Hennessy in the Amazon
We got back from a riverboat/kayak trip on the Rio Negro near Manaus Brazil about a month ago - here are some hammock-related photos.
While we slept in typical hammocks for the region while on the riverboat, we did spend one night off the boat and one of the guys brought his Hennessy.
I left mine at home - the Rio Negro doesn't support mosquitos so I knew that a sheet would be all I need - assuming it didn't rain. It didn't thank goodness.
There's a slide show here that y'all might enjoy, we've got a trip report going here and I'll put some pictures below.
BTW, the majority of the sleeping accomodations on the Amazon are in regional hammocks. Just about every riverboat may have a few cabins but most people simply hand a hammock. I'll include a picture of a typical riverboat where you can see an example of this.
Our camp site is straight ahead:
It's not much - but it was comfortable.
The riverboat we rented for the week:
Set up for sleeping:
You can see the hammocks on this typcial riverboat:
In 2003, I traveled by riverboat from Belem to Manaus. That boat had three classes of travel: hammock without air conditioning, hammock with AC and small, tiny cabins. This picture is from that trip....
I'd love to go down there again sometime. I wasn't into hammocks when I went there as a youth. Shame, as I'm sure I could have learned an awful lot from those people.
It helps to have a guide there - you can get yourself into real trouble real quick. We'll go back in a few years and do an unsupported trip next.
Glad we didn't meet your relatives there. http://s3.amazonaws.com/advrider/eekers.gif
That's a four-foot electric eel that we caught. We didn't eat him but...someone did.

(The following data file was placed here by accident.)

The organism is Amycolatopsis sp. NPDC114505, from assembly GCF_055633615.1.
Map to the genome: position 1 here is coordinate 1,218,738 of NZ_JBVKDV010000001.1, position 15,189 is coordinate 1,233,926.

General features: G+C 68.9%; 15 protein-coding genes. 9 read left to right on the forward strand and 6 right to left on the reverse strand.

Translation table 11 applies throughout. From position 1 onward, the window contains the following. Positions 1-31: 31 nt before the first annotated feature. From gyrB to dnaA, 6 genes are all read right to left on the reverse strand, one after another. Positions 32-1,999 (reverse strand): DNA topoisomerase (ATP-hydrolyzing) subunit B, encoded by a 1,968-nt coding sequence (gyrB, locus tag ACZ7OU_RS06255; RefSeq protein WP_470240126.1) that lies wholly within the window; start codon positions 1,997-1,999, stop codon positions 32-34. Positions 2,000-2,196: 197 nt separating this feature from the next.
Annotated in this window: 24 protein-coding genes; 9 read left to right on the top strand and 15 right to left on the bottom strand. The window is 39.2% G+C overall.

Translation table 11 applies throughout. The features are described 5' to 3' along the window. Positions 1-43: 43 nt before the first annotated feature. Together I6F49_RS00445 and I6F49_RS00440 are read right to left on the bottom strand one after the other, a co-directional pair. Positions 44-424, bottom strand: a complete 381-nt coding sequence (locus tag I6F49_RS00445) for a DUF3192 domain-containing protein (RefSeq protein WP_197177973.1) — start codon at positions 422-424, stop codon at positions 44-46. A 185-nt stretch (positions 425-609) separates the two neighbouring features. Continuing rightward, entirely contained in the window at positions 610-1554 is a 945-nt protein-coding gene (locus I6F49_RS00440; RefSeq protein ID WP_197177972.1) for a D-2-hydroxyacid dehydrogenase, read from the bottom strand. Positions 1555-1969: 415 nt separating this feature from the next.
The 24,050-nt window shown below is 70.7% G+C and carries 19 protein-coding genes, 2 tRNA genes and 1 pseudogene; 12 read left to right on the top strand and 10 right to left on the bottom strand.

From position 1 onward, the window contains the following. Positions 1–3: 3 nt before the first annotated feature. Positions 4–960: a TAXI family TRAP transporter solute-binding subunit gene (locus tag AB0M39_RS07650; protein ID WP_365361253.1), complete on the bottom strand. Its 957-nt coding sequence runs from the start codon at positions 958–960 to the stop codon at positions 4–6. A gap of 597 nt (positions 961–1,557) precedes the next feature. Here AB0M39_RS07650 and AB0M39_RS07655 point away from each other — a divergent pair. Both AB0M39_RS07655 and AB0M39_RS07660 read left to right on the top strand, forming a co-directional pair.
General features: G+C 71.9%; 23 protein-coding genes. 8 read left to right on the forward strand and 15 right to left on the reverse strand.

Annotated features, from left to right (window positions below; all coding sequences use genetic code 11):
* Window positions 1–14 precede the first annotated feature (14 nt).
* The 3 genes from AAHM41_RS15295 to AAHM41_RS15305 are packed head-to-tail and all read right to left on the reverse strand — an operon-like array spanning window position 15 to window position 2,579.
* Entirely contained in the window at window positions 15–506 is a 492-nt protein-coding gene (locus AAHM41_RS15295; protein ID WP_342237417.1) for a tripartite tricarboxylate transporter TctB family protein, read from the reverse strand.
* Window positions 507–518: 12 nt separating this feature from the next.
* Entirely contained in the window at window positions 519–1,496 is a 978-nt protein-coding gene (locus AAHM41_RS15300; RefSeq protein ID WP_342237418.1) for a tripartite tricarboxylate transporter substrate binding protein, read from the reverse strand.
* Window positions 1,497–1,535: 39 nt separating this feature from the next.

I'm the ugly guy on the left.
Just give em a cold beer; they like that. :D
Originally Posted by k7lro
I was down in the Amazon many moons ago doing some specimen gathering for an aquarium and studying river dolphins. We stayed in a handful of small villages during our 5 week stay. We were the only ones without hammocks. A few decided to sleep in hammocks, but I was young and tough...the ground is fine. :rolleyes:
They weren't impressed with anything we brought until we opened a cooler after we unloaded it from our transport boat. It was full of ice and beer bought prior to going into the jungle. They were very impressed and ended-up drinking most of it. Course, that was the plan all along. Wasn't my plan and I'm still a little sore about it, but it did win the hearts of the villagers and no students were eaten. :woot:
Wow - that's pretty darn cool. I found that if I was on the water early, the chances of seeing the gray dolphins was excellent.
They are impossible to photograph but if you use your imagination, you can see a pair here.
We did see a few of the pink ones - one little business feeds them enough to bring them in real close.
The best part was hunting caiman at night. Not hunting as in shooting them but just attempting to grab them with your hands after "freezing" them with a headlamp.
there's a guy right now walking the entire length of the amazon river, he's carrying a hh i believe. supposed to take him 2 years or something like that.
Tough trip - especially since most of the immediate area is fairly swampy. The level of the Rio Negro was at a 56-year high and most of our kayaking was in the tree tops. The Amazon was much the same - out of it's banks.
Originally Posted by warbonnetguy
yeah, it's slow going i think. there was a good article about it in outside mag (or something like that) i think bernie from practical backpacking did a podcast with the guy about it recently.
What were you collecting? I've taken a break from the hobby but used to keep Apistos and Killifish.
Originally Posted by Cannibal